It’s Narcissist Friday!
While I believe that there is only one way to Heaven, through Jesus, must I also believe that someone has to come to faith a certain way?
I consider myself an evangelical. That word carries a certain tradition, as well as a certain doctrine. Evangelicals are deeply tied to Scripture and less tied to church. Heavily influenced by Moody, Scofield, Dallas Seminary, and Billy Graham, American evangelicals have a clear process through which a person can become a Christian. Yes, that sounds a little presumptuous. And, yes, it probably is.
There are somewhere around 2 billion people calling themselves Christians in the world today. The largest group, of course, are the Roman Catholics. Eastern Orthodox believers come in second if we divide Protestants the way they seem to want to be divided. Evangelicals make up only a small part of all that.
If the only real requirement for salvation is a relationship with Jesus, perhaps it is wise for us to recognize that believers from different groups define that relationship in different ways. For some, there is great value in the community of believers that makes up the church. Belonging to the church is the same as identifying with Jesus for them. Some pray in different ways from others. Some don’t even understand the language used in their church. Some express their faith through sacrament and ritual. A relationship with the One who is God in flesh may not be as easy to pin down as we sometimes think.
Evangelicalism began as a rejection of the meaningless formality experienced in the historical denominations. Some people wanted to return to the basic word of the Scriptures. Others wanted to enjoy a relationship with a personal Savior. Others just wanted something they could call real. In the state or traditional churches, they saw compromise, hypocrisy, and faithlessness. They wanted something more.
That was a worthy pursuit, and it was accomplished for many people. But it wasn’t long (historically speaking) before that same compromise, hypocrisy, and faithlessness could be found in evangelical churches. So, did they really offer something better? Yes, I think so, but the exclusivity that came from the “rebellion” caused them, and many of us, to dismiss all other ways of thinking.
So, let me say it this way: If someone comes to me and asks how to become a Christian, I will help them to ask Jesus to take away their sins and be the Lord of their lives. But the Orthodox priest in Egypt or the Ukraine will tell them something quite different. We will both minister to the person out of our traditions. We may each even think the other is wrong somehow. But it would be very foolish (and short-sighted) for me to think that other person didn’t become a “real” Christian.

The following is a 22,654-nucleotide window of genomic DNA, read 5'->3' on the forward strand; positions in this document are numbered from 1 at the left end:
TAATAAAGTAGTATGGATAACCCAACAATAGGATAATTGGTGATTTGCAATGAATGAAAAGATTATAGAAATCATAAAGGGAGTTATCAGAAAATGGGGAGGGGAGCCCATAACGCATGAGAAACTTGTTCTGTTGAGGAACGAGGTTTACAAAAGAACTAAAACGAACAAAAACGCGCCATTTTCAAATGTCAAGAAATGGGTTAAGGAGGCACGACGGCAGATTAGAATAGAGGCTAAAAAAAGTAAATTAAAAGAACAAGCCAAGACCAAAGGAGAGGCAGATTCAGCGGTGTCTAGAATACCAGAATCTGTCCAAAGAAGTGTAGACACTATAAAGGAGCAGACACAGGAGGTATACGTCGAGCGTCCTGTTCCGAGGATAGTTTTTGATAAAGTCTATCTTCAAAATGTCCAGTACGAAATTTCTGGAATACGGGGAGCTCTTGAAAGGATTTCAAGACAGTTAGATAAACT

And what does all of this have to do with narcissism? I suppose it has more to do with grace, allowing the Lord to lead people to Himself in a variety of ways. But perhaps it reflects a certain insecurity or fear for us to demand that the only real way is our way. I won’t go so far as to say that evangelicals are narcissistic, but I will suggest that requiring God to accept only our definition and only people who come to Him our way is not submitting to Him.
The narcissist must have things his way because he neither acknowledges the values of others nor trusts the thinking of others. In his fear, the narcissist requires a world he can understand and, therefore, control. Freedom, creativity, non-conformity— these are anathema to the narcissist because he feels they threaten his security. Once he has made a decision about what is best, he must not only continue to believe that but make sure that all others believe it. If they do not, he doesn’t know what to do with them.
Those who are insecure in their own faith, who find it hard to trust in the wisdom and love of God in Christ, also find it hard to trust others. Since no one has the right answer except them, they cannot believe there is another answer.
Now, to be very clear. I believe there is one way to Heaven, and that is through Jesus. I also believe a relationship with Jesus can be real even when expressed in different ways. I understand that might make some people uncomfortable. I really do. There is a risk in me writing such a thing. But if the Church of Jesus Christ is only made up of evangelicals who think like me (or you), then it is not only very small, it has failed its mission.
Such a narrow view of who can be saved (my way or the highway) sure looks narcissistic to me.